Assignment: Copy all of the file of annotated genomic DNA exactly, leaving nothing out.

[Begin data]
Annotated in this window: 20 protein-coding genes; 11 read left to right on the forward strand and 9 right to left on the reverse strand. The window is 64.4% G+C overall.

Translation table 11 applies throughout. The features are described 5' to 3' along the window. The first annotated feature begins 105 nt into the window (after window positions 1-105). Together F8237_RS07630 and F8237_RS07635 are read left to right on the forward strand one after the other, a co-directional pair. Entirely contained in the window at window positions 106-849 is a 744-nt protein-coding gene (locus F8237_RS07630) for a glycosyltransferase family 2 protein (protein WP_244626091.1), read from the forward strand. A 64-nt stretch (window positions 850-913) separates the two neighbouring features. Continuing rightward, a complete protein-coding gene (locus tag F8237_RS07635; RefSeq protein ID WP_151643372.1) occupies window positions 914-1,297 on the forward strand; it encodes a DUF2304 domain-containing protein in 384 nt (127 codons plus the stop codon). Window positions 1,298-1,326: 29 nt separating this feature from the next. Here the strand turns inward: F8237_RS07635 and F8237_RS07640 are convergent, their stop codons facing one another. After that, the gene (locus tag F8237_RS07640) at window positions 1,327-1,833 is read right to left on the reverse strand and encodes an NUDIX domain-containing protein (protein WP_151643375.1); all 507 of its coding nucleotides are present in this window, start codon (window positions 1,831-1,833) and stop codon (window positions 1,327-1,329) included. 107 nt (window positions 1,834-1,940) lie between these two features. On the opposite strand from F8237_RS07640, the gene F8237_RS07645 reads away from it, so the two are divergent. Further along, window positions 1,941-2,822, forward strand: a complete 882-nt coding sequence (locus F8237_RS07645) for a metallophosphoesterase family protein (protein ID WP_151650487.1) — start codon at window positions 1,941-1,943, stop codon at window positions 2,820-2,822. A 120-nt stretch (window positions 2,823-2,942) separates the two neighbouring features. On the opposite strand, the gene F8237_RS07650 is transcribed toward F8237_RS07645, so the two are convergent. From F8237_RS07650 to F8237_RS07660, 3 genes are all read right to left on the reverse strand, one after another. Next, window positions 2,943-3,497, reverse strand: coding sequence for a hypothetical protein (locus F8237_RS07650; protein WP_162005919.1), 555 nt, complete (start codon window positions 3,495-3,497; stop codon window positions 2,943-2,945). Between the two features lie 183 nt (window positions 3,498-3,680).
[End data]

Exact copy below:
Annotated in this window: 20 protein-coding genes; 11 read left to right on the forward strand and 9 right to left on the reverse strand. The window is 64.4% G+C overall.

Translation table 11 applies throughout. The features are described 5' to 3' along the window. The first annotated feature begins 105 nt into the window (after window positions 1-105). Together F8237_RS07630 and F8237_RS07635 are read left to right on the forward strand one after the other, a co-directional pair. Entirely contained in the window at window positions 106-849 is a 744-nt protein-coding gene (locus F8237_RS07630) for a glycosyltransferase family 2 protein (protein WP_244626091.1), read from the forward strand. A 64-nt stretch (window positions 850-913) separates the two neighbouring features. Continuing rightward, a complete protein-coding gene (locus tag F8237_RS07635; RefSeq protein ID WP_151643372.1) occupies window positions 914-1,297 on the forward strand; it encodes a DUF2304 domain-containing protein in 384 nt (127 codons plus the stop codon). Window positions 1,298-1,326: 29 nt separating this feature from the next. Here the strand turns inward: F8237_RS07635 and F8237_RS07640 are convergent, their stop codons facing one another. After that, the gene (locus tag F8237_RS07640) at window positions 1,327-1,833 is read right to left on the reverse strand and encodes an NUDIX domain-containing protein (protein WP_151643375.1); all 507 of its coding nucleotides are present in this window, start codon (window positions 1,831-1,833) and stop codon (window positions 1,327-1,329) included. 107 nt (window positions 1,834-1,940) lie between these two features. On the opposite strand from F8237_RS07640, the gene F8237_RS07645 reads away from it, so the two are divergent. Further along, window positions 1,941-2,822, forward strand: a complete 882-nt coding sequence (locus F8237_RS07645) for a metallophosphoesterase family protein (protein ID WP_151650487.1) — start codon at window positions 1,941-1,943, stop codon at window positions 2,820-2,822. A 120-nt stretch (window positions 2,823-2,942) separates the two neighbouring features. On the opposite strand, the gene F8237_RS07650 is transcribed toward F8237_RS07645, so the two are convergent. From F8237_RS07650 to F8237_RS07660, 3 genes are all read right to left on the reverse strand, one after another. Next, window positions 2,943-3,497, reverse strand: coding sequence for a hypothetical protein (locus F8237_RS07650; protein WP_162005919.1), 555 nt, complete (start codon window positions 3,495-3,497; stop codon window positions 2,943-2,945). Between the two features lie 183 nt (window positions 3,498-3,680).